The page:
Project-level impact assessment was originally conceived as a snapshot taken in advance of project implementation, contrasting current conditions with a likely future scenario involving a variety of predicted impacts. Current best practice guidance has encouraged a shift towards longitudinal assessments from the pre-project stage through the implementation and operating phases. Experience and study show, however, that assessment of infrastructure-intensive projects rarely endures past the project's construction phase. Negative consequences for environmental, social and health outcomes have been documented. Such consequences clarify the pressing need for longitudinal assessment in each of these domains, with human rights impact assessment (HRIA) as an umbrella over, and critical augmentation of, environmental, social and health assessments. Project impacts on human rights are more closely linked to political, economic and other factors beyond immediate effects of a company's policy and action throughout the project lifecycle. Delineating these processes requires an adequate framework, with strategies for collecting longitudinal data, protocols that provide core information for impact assessment and guidance for adaptive mitigation strategies as project-related effects change over time. This article presents general principles for the design and implementation of sustained, longitudinal HRIA, based on experience assessing and responding to human rights impact in a uranium mining project in Malawi. The case study demonstrates the value of longitudinal assessment both for limiting corporate risk and improving human welfare. - Graphical abstract: Assessing changes in human rights condition as affected by both project and context, over time. - Highlights: • Corporate capital projects affect human rights in myriad ways. • Ongoing, longitudinal impact assessment techniques are needed. • We present an approach for conducting longitudinal human rights impact

  15. Big concerns with small projects: Evaluating the socio-ecological impacts of small hydropower projects in India.

    Science.gov (United States)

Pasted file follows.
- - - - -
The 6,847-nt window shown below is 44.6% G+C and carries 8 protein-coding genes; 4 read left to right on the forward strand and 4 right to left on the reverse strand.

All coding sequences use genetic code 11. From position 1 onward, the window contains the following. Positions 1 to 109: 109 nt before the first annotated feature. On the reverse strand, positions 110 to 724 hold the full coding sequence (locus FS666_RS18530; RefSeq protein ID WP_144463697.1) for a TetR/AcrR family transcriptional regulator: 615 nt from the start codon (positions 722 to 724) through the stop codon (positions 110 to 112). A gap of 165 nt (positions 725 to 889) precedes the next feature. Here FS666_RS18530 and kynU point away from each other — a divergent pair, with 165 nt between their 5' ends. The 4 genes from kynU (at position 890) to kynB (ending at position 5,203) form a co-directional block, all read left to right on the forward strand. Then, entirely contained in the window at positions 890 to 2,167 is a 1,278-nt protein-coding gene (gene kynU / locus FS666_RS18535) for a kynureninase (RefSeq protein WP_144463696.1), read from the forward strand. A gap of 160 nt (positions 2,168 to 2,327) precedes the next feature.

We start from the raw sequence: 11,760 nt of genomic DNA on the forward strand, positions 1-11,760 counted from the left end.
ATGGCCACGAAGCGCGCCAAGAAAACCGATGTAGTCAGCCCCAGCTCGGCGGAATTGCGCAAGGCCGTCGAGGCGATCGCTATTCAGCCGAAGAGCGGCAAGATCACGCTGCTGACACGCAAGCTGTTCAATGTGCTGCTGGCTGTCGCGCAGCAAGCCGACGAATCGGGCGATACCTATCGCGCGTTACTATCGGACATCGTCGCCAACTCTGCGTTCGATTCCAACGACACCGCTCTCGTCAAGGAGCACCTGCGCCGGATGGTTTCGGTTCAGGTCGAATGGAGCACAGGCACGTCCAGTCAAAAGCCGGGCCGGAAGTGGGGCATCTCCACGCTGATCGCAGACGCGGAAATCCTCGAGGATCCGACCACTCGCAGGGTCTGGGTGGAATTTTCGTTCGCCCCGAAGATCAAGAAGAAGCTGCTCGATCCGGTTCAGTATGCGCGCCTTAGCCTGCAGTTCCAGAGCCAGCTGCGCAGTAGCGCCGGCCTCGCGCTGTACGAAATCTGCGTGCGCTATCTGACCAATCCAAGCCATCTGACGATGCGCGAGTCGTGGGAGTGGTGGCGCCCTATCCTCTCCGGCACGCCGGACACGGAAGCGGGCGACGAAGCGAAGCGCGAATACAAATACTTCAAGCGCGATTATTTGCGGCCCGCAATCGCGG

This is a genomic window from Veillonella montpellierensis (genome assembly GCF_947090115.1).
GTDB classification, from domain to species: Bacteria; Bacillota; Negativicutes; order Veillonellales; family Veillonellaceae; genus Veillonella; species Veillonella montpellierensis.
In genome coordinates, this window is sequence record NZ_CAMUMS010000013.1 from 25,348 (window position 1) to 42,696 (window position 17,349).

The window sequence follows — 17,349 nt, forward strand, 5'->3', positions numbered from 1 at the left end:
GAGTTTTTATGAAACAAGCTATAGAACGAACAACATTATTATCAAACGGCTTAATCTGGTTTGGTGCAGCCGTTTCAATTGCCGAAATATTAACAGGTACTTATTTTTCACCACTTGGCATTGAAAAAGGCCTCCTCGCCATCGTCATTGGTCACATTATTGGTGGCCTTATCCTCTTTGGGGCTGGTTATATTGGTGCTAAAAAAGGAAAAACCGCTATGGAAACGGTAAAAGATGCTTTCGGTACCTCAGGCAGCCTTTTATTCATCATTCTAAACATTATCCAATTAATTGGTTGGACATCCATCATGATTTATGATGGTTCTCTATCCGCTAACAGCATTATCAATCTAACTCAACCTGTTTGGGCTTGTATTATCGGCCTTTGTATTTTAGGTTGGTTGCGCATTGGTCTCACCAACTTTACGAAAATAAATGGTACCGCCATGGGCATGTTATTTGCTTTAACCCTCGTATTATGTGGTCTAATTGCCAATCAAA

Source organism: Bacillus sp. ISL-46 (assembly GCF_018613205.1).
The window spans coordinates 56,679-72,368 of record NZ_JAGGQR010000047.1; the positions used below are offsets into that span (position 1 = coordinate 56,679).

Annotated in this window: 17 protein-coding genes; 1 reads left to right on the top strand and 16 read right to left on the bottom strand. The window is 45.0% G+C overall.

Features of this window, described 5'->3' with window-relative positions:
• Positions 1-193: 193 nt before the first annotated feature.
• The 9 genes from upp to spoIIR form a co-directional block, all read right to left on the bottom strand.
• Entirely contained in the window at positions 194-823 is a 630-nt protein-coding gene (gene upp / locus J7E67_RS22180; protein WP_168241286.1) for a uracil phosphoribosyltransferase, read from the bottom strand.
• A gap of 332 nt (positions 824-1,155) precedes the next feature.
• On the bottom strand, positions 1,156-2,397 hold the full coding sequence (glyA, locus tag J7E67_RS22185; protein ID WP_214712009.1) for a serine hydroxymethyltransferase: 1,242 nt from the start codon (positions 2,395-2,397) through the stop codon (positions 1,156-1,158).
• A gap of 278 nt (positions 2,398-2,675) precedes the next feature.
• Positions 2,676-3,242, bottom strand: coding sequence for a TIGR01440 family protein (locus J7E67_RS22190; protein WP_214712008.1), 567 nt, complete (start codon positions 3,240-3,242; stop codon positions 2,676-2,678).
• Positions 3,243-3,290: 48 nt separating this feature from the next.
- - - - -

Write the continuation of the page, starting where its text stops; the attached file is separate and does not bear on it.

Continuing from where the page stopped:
Jumani, Suman; Rao, Shishir; Machado, Siddarth; Prakash, Anup

    2017-05-01

    Although Small Hydropower Projects (SHPs) are encouraged as sources of clean and green energy, there is a paucity of research examining their socio-ecological impacts. We assessed the perceived socio-ecological impacts of 4 SHPs within the Western Ghats in India by conducting semi-structured interviews with local respondents. Primary interview data were sequentially validated with secondary data, and respondent perceptions were subsequently compared against the expected baseline of assured impacts. We evaluated the level of awareness about SHPs, their perceived socio-economic impacts, influence on resource access and impacts on human-elephant interactions. The general level of awareness about SHPs was low, and assurances of local electricity and employment generation remained largely unfulfilled. Additionally most respondents faced numerous unanticipated adverse impacts. We found a strong relationship between SHP construction and increasing levels of human-elephant conflict. Based on the disparity between assured and actual social impacts, we suggest that policies regarding SHPs be suitably revised.

  16. Potential impacts of projected climate change on vegetation management in Hawai`i Volcanoes National Park

    Science.gov (United States)

    Camp, Richard J.; Loh, Rhonda; Berkowitz, S. Paul; Brinck, Kevin W.; Jacobi, James D.; Price, Jonathan; McDaniel, Sierra; Fortini, Lucas B.

    2018-01-01